Africa: Keep Food Exports Flowing During Coronavirus Crisis, Says Trade Expert

Rice imports in Cote d'Ivoire. (file photo)
21 April 2020
guest column

Since the outbreak of the coronavirus, we have seen countries restrict food exports in the fear that a global shortage may be imminent and would undermine their domestic food security. Currently, however, in global terms, the Agricultural Market Information System created by the G-20 in the wake of the 2008 food price crisis, shows that food markets remain well-balanced, and that cereal stocks are expected to reach some of their highest levels.

Indiscriminate recourse to food export restrictions can lead to a lack of faith in global markets. The outcome could be a net welfare loss for all as food prices jump and volatility increases in the midst of an artificial shortage.

Exporters could lose markets, hurting their producers, especially the most vulnerable ones. Importing countries might embark on inefficient systems of food production at a high cost in an effort to protect their own food security. Consumers, especially in food importing countries, lose as food prices are higher and the variety of food available is less. The poorest and the most vulnerable would be hurt the most.

In the long run there can be no real food security without international trade. Consider this. Each year the international trading system moves enough wheat, maize, rice and soybean to feed approximately three billion people across the globe. In so doing, international trade leads to an efficient use of natural resources. As the United Nations Development Program tells us, if a country such as Egypt were to grow all its own food, it would need three River Niles, not one. International trade has also expanded and enriched the human diet, allowing countries to consume foods that they cannot themselves produce, and to do so all year round.

International trade will become even more important as our climate changes. Whether in the wake of short-term natural disasters or longer term land degradation, some countries will increase their dependence on trade for food security. Already many of the most vulnerable countries, small islands, import more than 60 percent of the food they consume. Suffice it to point out that in post-disaster periods countries tend to dramatically reduce their tariffs on food to shield their populations from food shortages and higher prices.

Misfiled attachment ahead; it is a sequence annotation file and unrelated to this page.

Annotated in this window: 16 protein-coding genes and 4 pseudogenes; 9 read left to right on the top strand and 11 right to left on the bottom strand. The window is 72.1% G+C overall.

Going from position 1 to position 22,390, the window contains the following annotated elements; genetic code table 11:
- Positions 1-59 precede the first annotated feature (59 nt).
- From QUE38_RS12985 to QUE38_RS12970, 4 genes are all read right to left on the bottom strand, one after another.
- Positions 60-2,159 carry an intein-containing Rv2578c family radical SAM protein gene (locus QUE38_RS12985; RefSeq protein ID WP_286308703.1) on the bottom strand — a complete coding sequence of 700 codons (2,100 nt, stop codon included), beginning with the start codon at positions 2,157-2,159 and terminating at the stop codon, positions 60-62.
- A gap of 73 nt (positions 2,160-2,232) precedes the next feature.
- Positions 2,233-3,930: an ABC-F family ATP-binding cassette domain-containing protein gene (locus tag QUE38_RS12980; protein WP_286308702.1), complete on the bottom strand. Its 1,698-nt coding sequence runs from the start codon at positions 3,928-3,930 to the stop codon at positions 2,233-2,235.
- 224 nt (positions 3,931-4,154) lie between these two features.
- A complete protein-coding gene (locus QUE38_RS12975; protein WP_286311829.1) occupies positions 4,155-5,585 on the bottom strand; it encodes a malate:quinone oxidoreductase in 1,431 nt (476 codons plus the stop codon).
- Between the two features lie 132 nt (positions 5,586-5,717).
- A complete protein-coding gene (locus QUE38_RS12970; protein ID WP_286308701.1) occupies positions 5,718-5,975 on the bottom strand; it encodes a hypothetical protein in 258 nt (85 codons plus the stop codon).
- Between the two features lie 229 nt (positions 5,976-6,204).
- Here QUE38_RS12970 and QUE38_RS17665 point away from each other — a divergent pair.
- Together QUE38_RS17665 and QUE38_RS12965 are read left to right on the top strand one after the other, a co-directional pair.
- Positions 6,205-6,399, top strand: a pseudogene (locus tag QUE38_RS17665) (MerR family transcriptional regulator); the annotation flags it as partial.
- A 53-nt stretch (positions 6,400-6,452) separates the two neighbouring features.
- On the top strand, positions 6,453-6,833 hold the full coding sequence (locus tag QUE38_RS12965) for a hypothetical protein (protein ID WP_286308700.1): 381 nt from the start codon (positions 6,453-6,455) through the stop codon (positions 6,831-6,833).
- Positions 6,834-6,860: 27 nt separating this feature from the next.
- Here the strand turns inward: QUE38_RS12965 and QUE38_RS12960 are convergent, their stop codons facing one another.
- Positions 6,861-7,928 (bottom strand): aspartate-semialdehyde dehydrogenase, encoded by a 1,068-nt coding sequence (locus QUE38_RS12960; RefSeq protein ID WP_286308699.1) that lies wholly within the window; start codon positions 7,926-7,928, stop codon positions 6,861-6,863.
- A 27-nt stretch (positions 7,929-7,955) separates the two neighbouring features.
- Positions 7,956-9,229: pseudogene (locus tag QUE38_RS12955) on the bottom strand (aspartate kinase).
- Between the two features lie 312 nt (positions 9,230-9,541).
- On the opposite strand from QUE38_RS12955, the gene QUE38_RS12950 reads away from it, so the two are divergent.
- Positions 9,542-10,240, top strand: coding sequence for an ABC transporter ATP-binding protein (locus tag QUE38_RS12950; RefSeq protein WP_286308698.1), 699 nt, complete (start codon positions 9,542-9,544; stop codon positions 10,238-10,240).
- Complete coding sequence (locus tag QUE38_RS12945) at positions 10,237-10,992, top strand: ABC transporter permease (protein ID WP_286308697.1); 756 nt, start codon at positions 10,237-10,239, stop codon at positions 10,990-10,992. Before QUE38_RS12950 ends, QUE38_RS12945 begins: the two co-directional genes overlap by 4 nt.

It is thus critical that members of the international community join hands to make the international trading system more dependable. The issue of food export restrictions, in particular, must be tackled head on. Existing World Trade Organization (WTO) rules recognize the right of member countries to apply temporarily such measures to avoid critical shortages of foodstuffs for their own population. But they also urge food exporting countries to give due consideration to the food security of others, prior to cutting off their supply.

Countries would do well to heed that call. Furthermore, ongoing agriculture negotiations are seeking to emphasize the requirement of notice period that countries give each other before imposing such restrictions, so that importing countries are not caught off guard.

The negotiations are also seeking to exempt food destined for the World Food Programme from such restrictions, to shield the world’s humanitarian food supply. These few changes alone, if agreed, would go a long way to boosting confidence in the international trading system.

Keeping trade flowing is a critical goal of the agenda of the agriculture negotiations in the WTO. While discouraging export restrictions is important, the agenda calls for action in other important areas. Countries are called on to reduce trade-distorting agricultural subsidies which offer artificial advantage to their farmers and simultaneously crowd out the world’s poorest and most vulnerable producers, who are not subsidized by their governments. Further efforts are directed at reducing agricultural import tariffs and non-tariff barriers that decrease market opportunities and inflate food prices, further impoverishing the already poor.

The WTO and the multilateral system are critical to ensuring that the rules to keep trade flowing are in place and that they are observed. The current health crisis underlines the importance of trade and is a call to the entire international community to engage constructively at the WTO to take the agriculture negotiations forward when they resume. Multilateral system-based decision-making that results in predictable food markets and increasing trade flows can deliver lasting food security for all.

Ambassador John Deep Ford of Guyana chairs the World Trade Organization's Negotiating Group for Agriculture and has more than 30 years of experience working as an economist in the areas of agricultural trade and food policy. He has written this article under his own responsibility and the views expressed are his own.

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